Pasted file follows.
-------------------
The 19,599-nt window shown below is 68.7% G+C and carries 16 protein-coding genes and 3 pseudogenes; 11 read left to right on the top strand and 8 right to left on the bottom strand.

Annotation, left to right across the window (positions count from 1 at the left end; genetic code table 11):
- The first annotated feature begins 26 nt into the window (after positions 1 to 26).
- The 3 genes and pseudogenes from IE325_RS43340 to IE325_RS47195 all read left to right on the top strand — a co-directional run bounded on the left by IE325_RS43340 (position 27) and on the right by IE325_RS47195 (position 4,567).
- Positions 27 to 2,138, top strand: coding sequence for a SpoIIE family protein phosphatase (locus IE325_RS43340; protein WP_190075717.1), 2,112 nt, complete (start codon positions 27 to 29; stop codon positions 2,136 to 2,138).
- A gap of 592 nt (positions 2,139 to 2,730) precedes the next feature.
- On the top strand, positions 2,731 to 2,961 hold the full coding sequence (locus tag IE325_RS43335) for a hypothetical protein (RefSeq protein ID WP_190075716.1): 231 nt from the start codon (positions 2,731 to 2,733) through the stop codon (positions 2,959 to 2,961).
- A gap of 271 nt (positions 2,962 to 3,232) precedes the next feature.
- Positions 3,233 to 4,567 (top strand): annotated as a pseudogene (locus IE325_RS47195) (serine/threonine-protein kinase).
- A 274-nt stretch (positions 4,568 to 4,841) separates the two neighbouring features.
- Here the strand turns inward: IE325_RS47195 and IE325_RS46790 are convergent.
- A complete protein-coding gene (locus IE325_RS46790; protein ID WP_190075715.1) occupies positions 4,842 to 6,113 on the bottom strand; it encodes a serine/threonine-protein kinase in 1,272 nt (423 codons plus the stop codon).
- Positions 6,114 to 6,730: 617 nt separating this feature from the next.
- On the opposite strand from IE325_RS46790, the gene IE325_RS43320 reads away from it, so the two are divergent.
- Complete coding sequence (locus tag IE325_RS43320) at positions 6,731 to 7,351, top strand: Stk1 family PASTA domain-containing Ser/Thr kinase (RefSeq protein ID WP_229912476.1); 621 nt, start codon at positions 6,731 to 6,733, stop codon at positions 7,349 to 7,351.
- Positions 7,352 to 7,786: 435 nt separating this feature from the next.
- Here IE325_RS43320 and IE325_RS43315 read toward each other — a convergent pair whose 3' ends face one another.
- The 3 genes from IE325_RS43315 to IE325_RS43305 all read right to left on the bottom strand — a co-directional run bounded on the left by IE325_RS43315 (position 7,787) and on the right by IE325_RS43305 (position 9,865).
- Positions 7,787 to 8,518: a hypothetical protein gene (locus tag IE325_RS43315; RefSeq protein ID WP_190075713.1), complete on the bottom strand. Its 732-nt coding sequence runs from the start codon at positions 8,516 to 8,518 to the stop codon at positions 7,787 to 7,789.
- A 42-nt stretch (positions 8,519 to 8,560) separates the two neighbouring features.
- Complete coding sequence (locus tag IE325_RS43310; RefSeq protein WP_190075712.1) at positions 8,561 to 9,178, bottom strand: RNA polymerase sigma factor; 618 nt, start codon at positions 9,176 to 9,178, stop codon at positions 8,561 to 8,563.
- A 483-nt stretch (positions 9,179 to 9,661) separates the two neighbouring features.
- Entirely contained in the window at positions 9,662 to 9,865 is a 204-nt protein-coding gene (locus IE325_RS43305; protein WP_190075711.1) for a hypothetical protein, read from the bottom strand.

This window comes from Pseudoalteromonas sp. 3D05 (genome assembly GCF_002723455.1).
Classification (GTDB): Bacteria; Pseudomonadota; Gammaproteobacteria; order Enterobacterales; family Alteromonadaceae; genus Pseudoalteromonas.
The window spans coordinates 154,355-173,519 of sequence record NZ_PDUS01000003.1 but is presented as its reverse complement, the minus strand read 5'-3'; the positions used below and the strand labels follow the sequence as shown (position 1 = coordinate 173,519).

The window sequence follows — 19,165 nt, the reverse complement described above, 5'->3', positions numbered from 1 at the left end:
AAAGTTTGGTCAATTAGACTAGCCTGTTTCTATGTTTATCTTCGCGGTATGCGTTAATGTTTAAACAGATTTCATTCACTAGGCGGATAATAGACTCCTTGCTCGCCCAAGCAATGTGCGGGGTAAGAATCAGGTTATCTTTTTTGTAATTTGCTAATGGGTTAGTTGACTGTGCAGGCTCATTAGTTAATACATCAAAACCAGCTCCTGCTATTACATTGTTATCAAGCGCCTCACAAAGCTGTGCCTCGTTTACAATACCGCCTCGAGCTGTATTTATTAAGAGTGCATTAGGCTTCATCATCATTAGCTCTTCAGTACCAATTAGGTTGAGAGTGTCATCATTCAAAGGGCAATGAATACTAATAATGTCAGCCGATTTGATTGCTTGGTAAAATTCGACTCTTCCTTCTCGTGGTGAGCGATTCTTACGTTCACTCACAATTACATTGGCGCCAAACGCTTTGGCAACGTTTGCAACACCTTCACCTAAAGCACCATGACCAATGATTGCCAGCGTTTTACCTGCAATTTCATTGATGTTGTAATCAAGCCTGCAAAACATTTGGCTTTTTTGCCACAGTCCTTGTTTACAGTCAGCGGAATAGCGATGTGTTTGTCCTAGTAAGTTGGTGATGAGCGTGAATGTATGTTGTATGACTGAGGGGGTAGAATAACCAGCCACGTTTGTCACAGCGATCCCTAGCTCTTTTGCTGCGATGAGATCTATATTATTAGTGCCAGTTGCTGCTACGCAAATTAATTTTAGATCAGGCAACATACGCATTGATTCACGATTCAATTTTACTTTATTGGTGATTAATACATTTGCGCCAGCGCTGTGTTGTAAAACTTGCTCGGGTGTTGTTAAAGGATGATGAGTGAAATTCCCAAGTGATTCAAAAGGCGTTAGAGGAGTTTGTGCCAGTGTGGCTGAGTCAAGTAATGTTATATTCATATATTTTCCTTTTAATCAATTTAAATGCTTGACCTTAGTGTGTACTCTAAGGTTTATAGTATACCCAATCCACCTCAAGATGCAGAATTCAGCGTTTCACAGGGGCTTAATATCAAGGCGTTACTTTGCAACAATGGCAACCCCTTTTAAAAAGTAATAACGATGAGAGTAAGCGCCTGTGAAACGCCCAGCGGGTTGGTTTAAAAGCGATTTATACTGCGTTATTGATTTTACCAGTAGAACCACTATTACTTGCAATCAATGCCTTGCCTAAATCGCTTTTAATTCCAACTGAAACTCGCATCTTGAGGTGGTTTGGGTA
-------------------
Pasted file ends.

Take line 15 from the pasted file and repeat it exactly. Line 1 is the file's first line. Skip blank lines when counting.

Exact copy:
- Complete coding sequence (locus tag IE325_RS43320) at positions 6,731 to 7,351, top strand: Stk1 family PASTA domain-containing Ser/Thr kinase (RefSeq protein ID WP_229912476.1); 621 nt, start codon at positions 6,731 to 6,733, stop codon at positions 7,349 to 7,351.